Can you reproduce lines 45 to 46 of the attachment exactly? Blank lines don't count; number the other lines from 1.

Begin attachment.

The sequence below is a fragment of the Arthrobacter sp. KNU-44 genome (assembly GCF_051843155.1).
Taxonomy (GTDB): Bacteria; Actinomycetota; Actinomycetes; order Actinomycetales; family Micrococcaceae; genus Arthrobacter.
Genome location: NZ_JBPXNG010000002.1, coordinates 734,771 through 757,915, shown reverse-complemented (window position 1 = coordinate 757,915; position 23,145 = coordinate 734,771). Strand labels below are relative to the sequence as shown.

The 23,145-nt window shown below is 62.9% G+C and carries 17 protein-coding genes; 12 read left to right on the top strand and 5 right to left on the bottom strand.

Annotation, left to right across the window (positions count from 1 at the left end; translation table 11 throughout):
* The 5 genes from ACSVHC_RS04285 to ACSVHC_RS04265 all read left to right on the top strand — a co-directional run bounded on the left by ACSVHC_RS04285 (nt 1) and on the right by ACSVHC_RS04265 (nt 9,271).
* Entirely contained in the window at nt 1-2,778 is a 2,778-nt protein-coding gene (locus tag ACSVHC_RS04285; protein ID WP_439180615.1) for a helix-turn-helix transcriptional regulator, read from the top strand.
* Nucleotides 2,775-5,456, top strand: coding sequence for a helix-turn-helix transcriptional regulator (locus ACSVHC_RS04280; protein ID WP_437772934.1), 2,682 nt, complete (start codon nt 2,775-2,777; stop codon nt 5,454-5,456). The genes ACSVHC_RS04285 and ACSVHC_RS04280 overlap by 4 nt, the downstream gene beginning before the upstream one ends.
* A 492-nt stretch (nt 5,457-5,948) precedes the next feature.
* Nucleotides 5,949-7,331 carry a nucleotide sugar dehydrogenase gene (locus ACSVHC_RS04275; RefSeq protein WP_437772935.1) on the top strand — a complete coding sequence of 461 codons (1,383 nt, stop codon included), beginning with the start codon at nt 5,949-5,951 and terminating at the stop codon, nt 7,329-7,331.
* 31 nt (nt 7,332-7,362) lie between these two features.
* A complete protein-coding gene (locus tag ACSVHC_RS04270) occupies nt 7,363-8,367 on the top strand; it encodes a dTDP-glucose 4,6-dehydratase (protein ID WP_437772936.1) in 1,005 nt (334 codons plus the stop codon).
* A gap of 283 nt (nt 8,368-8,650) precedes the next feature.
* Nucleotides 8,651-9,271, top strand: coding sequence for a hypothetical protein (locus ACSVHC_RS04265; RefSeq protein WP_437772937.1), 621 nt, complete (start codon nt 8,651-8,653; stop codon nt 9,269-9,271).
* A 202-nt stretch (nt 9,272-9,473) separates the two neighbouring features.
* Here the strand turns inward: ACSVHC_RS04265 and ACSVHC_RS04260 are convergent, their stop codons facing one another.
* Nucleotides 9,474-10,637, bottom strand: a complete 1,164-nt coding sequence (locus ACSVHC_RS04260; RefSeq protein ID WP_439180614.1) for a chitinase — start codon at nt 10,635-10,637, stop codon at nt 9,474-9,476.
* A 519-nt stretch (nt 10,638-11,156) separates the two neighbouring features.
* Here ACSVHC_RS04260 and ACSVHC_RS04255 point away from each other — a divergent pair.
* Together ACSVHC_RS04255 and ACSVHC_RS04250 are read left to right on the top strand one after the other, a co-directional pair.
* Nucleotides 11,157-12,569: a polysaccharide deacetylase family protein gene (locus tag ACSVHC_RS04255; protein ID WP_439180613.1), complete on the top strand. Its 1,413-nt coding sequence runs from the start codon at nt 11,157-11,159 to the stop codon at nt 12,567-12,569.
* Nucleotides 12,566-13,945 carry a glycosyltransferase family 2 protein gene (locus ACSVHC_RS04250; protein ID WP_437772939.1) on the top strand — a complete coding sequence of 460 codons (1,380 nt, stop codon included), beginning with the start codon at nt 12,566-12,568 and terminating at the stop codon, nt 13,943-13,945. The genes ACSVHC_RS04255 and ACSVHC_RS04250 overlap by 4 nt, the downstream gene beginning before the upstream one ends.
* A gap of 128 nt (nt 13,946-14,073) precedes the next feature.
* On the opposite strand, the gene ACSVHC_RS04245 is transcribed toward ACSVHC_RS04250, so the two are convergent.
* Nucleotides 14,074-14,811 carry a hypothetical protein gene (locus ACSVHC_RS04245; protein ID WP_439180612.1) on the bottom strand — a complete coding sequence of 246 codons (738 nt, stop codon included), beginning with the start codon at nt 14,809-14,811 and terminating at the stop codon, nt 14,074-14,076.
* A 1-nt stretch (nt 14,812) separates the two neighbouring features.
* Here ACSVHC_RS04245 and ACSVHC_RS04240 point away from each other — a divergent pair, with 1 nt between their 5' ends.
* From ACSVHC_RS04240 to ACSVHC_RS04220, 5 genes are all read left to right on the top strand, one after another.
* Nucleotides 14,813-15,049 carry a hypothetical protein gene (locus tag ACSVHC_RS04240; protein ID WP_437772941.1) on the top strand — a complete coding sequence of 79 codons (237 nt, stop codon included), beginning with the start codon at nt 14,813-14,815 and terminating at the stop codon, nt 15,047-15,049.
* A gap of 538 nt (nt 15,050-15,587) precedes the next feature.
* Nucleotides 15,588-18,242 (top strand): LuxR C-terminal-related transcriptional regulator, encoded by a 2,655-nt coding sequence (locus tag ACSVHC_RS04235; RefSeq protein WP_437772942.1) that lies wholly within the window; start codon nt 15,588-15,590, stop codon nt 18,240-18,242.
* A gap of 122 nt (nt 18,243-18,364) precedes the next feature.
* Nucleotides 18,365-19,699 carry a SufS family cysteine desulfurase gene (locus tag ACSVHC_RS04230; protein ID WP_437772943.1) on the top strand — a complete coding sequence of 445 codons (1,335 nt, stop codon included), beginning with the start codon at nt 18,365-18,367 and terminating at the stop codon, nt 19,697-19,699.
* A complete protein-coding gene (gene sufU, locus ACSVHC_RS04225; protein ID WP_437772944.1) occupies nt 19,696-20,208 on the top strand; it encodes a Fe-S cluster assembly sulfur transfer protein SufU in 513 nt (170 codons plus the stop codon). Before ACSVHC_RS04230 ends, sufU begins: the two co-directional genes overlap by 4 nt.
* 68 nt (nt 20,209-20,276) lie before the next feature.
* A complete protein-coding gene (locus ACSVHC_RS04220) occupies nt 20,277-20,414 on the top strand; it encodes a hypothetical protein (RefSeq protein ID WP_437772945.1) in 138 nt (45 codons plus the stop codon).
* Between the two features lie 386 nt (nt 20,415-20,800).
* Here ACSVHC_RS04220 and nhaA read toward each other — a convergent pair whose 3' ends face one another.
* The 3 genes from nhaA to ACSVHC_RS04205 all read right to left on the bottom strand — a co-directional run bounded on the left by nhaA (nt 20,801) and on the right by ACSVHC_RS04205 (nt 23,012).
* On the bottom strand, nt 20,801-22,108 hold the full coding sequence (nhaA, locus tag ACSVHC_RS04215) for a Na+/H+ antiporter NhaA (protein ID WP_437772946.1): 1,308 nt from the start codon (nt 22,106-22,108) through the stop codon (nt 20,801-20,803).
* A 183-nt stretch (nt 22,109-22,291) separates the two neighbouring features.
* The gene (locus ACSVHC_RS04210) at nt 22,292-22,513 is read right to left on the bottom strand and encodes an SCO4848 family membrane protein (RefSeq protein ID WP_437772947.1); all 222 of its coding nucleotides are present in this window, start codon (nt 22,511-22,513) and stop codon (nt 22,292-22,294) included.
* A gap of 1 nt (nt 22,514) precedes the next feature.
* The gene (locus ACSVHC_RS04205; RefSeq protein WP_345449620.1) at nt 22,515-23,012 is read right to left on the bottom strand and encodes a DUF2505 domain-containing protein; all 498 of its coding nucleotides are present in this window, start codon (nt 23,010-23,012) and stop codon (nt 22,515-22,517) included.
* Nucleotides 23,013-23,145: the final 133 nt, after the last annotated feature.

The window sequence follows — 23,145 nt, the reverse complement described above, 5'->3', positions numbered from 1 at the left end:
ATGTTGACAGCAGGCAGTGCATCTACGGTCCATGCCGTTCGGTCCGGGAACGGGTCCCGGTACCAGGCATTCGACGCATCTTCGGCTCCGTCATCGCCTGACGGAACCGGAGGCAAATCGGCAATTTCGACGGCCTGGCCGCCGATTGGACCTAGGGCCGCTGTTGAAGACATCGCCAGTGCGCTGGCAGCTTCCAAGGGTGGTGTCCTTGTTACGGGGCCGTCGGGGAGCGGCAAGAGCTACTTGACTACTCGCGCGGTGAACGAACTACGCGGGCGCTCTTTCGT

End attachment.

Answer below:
* Nucleotides 23,013-23,145: the final 133 nt, after the last annotated feature.

The window sequence follows — 23,145 nt, the reverse complement described above, 5'->3', positions numbered from 1 at the left end: